The Columbus Dispatch - - Metro&state - C’mon, man! You can’t bail on us! Best years of our lives, right?” tdecker@dis­ @Theodor­e_Decker

an­nounced Tues­day that OSU had agreed to pay his fam­ily $450,000 to set­tle their wrong­ful-death suit.

I won’t re­peat any of the com­ments here, but my ini­tial re­ac­tion? Just, wow.

Not that this in­for­ma­tion would knock such flaw­less com­menters from the sad­dles of their high horses, but here’s one fact I’ll re­peat about Sin­gle­tary: He was a leader with the Buck­eye Civic En­gage­ment Con­nec­tion, a pro­ject of the Of­fice of Stu­dent Life. In that role, he vol­un­teered at East­gate El­e­men­tary School in Colum­bus, help­ing stu­dents with their school­work and with be­hav­ioral is­sues.

So how about swal­low­ing a lit­tle of that bile?

Sin­gle­tary was a young man who, while un­der the in­flu­ence of al­co­hol, made a bad — sure, we can call it stupid — de­ci­sion to leap into an icy stew of wa­ter­fowl poop and hu­man urine.

That same sce­nario ap­plied to prob­a­bly 80 per­cent of the throng sur­round­ing him that night. And un­like a good por­tion of the hun­dreds tak­ing the plunge, Sin­gle­tary was of le­gal

drink­ing age.

He also, friends told in­ves­ti­ga­tors later, didn’t even re­ally want to do it. We’re too old at 22 to blame peer pres­sure for our dumb choices but some­times not old enough to rec­og­nize the hold it still has on us.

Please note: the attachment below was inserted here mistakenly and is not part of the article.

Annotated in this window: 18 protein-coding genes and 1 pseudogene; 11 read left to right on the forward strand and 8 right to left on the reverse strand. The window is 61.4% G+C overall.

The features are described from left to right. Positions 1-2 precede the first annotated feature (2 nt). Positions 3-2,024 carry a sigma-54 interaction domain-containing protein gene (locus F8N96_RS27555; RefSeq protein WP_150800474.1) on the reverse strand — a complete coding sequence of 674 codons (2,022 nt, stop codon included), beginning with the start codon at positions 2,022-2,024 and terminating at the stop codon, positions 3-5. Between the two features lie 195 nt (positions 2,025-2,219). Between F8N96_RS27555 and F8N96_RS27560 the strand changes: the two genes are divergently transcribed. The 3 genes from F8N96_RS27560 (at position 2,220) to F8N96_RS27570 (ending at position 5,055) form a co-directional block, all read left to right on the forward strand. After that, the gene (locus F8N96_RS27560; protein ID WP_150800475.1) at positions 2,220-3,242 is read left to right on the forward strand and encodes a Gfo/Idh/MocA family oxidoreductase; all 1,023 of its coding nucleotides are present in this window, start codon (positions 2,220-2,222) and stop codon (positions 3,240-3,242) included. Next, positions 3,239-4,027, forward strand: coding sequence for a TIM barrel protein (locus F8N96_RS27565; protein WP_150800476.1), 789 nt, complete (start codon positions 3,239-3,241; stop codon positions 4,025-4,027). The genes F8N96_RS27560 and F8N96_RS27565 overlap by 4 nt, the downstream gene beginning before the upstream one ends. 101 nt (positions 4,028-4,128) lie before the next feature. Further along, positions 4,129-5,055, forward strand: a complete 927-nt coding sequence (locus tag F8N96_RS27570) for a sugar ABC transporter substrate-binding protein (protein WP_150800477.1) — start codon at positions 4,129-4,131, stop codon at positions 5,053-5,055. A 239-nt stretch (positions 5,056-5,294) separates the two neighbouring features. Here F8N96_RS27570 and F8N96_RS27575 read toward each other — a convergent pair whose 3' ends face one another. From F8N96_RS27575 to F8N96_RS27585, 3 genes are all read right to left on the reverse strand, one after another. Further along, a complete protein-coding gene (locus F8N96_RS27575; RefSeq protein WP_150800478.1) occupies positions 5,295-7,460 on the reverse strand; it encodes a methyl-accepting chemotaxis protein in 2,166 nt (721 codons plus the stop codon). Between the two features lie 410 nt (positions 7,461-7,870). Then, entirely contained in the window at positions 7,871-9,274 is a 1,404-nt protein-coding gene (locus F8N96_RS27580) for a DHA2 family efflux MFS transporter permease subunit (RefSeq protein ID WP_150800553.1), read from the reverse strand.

You’ve all likely heard it:

That Sin­gle­tary should be pil­lo­ried for do­ing what gen­er­a­tions of col­lege stu­dents have done, namely drink too much al­co­hol to act re­spon­si­bly, feels aw­fully two-faced. I did plenty of stupid things af­ter drink­ing too much in col­lege. So did ev­ery sin­gle per­son I can think of in my so­cial cir­cle, and we weren’t even con­sid­ered par­ty­ers. The self-de­struc­tive phe­nom­e­non of binge drink­ing has be­come as much a part of col­le­giate life as pulling an all-nighter.

Most of us squeaked through un­scathed. Ev­ery school year, some don’t.

Some crit­ics blasted OSU for agree­ing to the set­tle­ment. Those crit­ics hit the bet­ter tar­get for the wrong rea­son.

OSU agreed to the set­tle­ment with­out ac­cept­ing li­a­bil­ity, but rest as­sured that univer­sity lawyers knew that Sin­gle­tary’s fam­ily had a case.

As the Mir­ror Lake tra­di­tion grew, OSU clearly be­came un­com­fort­able with it but al­lowed it to per­sist. While main­tain­ing all along that the stu­dent-led event was frowned upon by the univer­sity, ad­min­is­tra­tors tried all sorts of ways to over­see it. When Sin­gle­tary died, the prac­tice was to in­stall tem­po­rary fenc­ing and hand out wrist­bands to con­trol ac­cess to the lake.

So, his fam­ily’s at­tor­ney might have ar­gued, the univer­sity turned the Mir­ror Lake plunge into a ride at a car­ni­val mid­way. What the univer­sity con­sid­ered le­git­i­mate at­tempts to keep stu­dents safe could be seen in­stead as pro­vid­ing stu­dents with a false sense of se­cu­rity.

Any­one an­gered by this set­tle­ment should fo­cus not on a young man’s tragic death or the con­sid­er­able sum of state money that will not make up for it. Ask in­stead why it took Ohio State ad­min­is­tra­tors 25 years to hit upon the most ob­vi­ous so­lu­tion, plainly on dis­play for the past two years dur­ing what they say is the un­re­lated over­haul of tem­po­rar­ily empty Mir­ror Lake.

All they had to do was pull the plug.

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